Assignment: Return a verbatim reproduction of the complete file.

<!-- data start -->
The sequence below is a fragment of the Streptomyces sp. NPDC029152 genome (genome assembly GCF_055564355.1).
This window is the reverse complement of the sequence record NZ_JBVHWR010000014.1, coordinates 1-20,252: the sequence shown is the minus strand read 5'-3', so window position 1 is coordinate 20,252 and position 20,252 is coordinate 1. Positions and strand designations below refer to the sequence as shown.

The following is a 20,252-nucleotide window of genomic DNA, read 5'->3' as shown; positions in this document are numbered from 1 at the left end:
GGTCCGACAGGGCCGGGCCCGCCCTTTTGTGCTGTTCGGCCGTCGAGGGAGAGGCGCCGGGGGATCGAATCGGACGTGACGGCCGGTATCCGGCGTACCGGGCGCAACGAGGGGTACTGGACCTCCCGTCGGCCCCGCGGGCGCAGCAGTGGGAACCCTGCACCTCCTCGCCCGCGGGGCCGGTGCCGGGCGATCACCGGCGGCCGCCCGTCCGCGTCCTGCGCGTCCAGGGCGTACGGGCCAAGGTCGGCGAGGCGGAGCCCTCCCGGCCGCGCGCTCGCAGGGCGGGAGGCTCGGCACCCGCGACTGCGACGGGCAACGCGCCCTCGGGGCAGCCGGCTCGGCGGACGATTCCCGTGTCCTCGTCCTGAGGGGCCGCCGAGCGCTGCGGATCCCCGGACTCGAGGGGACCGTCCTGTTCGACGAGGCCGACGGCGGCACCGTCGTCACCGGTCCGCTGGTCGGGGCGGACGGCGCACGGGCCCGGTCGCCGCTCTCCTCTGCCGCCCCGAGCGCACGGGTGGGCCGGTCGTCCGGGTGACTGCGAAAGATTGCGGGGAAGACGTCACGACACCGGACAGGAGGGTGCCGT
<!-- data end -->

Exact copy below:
The sequence below is a fragment of the Streptomyces sp. NPDC029152 genome (genome assembly GCF_055564355.1).
This window is the reverse complement of the sequence record NZ_JBVHWR010000014.1, coordinates 1-20,252: the sequence shown is the minus strand read 5'-3', so window position 1 is coordinate 20,252 and position 20,252 is coordinate 1. Positions and strand designations below refer to the sequence as shown.

The following is a 20,252-nucleotide window of genomic DNA, read 5'->3' as shown; positions in this document are numbered from 1 at the left end:
GGTCCGACAGGGCCGGGCCCGCCCTTTTGTGCTGTTCGGCCGTCGAGGGAGAGGCGCCGGGGGATCGAATCGGACGTGACGGCCGGTATCCGGCGTACCGGGCGCAACGAGGGGTACTGGACCTCCCGTCGGCCCCGCGGGCGCAGCAGTGGGAACCCTGCACCTCCTCGCCCGCGGGGCCGGTGCCGGGCGATCACCGGCGGCCGCCCGTCCGCGTCCTGCGCGTCCAGGGCGTACGGGCCAAGGTCGGCGAGGCGGAGCCCTCCCGGCCGCGCGCTCGCAGGGCGGGAGGCTCGGCACCCGCGACTGCGACGGGCAACGCGCCCTCGGGGCAGCCGGCTCGGCGGACGATTCCCGTGTCCTCGTCCTGAGGGGCCGCCGAGCGCTGCGGATCCCCGGACTCGAGGGGACCGTCCTGTTCGACGAGGCCGACGGCGGCACCGTCGTCACCGGTCCGCTGGTCGGGGCGGACGGCGCACGGGCCCGGTCGCCGCTCTCCTCTGCCGCCCCGAGCGCACGGGTGGGCCGGTCGTCCGGGTGACTGCGAAAGATTGCGGGGAAGACGTCACGACACCGGACAGGAGGGTGCCGT